Plucking hand thumb placement when playing G string

@JoshFossgreen mentions in B2B that when plucking the G string he keeps his thumb resting on the A string; i am finding this super awkward, but when i move my thumb down to rest on the D string plucking the G feels very natural.

is this purely a preference thing or is there a reason/logic to keeping your thumb on A and not D when playing the G? basically i do not want to start a bad habit if there is a reason not to rest on D. (i am on module 2 so if he does explain it i have not gotten there yet.)


When resting on the A, your thumb can easily mute the A and the E string. The D string is taking care of by the rest strokes of your plucking fingers. with alternate plucking, one finger is always on the D string, muting it.

When you put your thumb on the D string, you can’t mute the E so easily.


The muting that @Malyngo mentions can be helpful, but if you move your thumb to the D when you play the G, that is absolutely fine.
I do the same thing 50% of the time I’m playing the G.

If it’s comfortable and you get good sound and you’re not making a terrible racket with ringing strings, it’s fine.

I always stress individual body comfort over just about anything else when dealing with technique. If it’s comfortable and the sound is good, it’s OK.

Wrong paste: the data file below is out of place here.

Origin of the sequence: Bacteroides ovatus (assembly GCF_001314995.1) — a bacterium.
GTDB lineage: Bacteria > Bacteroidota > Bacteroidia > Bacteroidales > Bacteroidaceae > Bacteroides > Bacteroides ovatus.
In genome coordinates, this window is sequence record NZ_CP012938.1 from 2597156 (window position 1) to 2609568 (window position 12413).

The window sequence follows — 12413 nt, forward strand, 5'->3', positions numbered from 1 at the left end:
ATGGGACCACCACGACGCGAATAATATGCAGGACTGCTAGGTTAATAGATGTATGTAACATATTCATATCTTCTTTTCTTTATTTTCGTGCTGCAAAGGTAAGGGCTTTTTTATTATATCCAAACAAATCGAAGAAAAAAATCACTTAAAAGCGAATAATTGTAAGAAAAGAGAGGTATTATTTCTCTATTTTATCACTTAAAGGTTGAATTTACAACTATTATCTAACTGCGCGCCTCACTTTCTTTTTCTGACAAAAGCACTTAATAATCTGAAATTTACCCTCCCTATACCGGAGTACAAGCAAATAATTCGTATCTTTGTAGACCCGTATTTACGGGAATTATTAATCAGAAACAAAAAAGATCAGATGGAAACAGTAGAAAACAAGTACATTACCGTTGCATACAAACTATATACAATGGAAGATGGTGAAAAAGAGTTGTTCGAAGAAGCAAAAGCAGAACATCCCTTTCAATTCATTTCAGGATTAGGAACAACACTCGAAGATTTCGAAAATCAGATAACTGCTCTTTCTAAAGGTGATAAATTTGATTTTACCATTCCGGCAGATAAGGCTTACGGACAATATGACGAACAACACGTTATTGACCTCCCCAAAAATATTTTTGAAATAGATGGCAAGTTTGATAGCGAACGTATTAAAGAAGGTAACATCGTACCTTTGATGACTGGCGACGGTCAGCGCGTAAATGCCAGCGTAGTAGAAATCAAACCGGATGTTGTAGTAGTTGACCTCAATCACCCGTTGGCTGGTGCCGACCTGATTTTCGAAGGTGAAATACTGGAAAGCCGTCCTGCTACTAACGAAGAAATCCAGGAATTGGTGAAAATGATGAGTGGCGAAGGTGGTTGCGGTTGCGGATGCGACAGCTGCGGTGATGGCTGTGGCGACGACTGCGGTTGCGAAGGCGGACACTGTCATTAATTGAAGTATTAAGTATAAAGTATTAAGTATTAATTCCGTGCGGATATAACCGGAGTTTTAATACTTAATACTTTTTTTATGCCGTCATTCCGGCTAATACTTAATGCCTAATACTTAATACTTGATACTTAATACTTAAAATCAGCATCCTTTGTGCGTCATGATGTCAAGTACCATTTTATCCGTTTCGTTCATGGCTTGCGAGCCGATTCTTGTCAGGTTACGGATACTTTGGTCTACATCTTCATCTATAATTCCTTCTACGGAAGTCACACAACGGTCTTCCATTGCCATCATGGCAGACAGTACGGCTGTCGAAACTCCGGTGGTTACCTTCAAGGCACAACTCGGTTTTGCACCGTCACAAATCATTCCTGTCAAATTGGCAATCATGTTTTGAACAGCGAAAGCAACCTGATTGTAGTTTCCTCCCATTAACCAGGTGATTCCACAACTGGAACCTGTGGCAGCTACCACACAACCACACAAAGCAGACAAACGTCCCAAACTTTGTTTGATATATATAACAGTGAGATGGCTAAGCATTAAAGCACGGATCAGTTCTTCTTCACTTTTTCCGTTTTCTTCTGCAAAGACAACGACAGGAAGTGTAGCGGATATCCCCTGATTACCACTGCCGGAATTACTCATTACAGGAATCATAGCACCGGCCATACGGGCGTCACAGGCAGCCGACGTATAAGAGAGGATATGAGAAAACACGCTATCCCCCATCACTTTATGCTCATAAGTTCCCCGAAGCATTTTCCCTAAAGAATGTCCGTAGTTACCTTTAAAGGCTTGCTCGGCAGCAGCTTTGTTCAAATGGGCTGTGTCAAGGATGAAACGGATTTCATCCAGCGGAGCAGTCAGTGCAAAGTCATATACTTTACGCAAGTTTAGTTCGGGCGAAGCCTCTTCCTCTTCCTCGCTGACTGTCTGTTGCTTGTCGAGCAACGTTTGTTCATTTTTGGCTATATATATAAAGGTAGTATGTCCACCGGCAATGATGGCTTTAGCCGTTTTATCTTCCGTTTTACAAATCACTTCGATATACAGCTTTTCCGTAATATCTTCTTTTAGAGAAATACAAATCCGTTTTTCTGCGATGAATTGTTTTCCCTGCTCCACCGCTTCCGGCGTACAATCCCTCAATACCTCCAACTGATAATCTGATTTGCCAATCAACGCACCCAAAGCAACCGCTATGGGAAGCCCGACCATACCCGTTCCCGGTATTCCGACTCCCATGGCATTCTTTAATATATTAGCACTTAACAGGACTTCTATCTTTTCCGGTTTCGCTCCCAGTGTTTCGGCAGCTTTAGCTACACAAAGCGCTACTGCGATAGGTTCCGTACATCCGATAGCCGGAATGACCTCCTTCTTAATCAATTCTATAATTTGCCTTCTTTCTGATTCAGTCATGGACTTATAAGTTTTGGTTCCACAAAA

If it’s comfortable and the sound is terrible, then it’s not OK.


Hey @mgoldst! There are two reasons my general advice is to not bother moving to the D string:

  1. It’s harder to keep the E and A muted, like @Malyngo said (still possible)
  2. It’s not technically necessary for muting purposes, since your rest strokes (pulling across) on the G string will mute the D adequately

BUT - it’s not “bad” or “wrong,” I actually do do it sometimes if I’m on the G for an extended period. And there’s some personal preference in the mix beyond the technical notes above.

I do think it’s worthwhile to be able to play the G without your thumb on the D though - you’ll need that skill when we do more string jumping later in the course. But I wouldn’t worry about it for now, totally agree with this -


Try the floating thumb. When I pluck the G string, my thumb is resting (muting) the E,A, and D strings. This technique seems a bit awkward at first, but once you’ve mastered it, it becomes very natural and comfortable.


I use a floating thumb. Takes some adjustment but works well. My in person teacher keeps saying he is going to switch to it everytime he sees me use it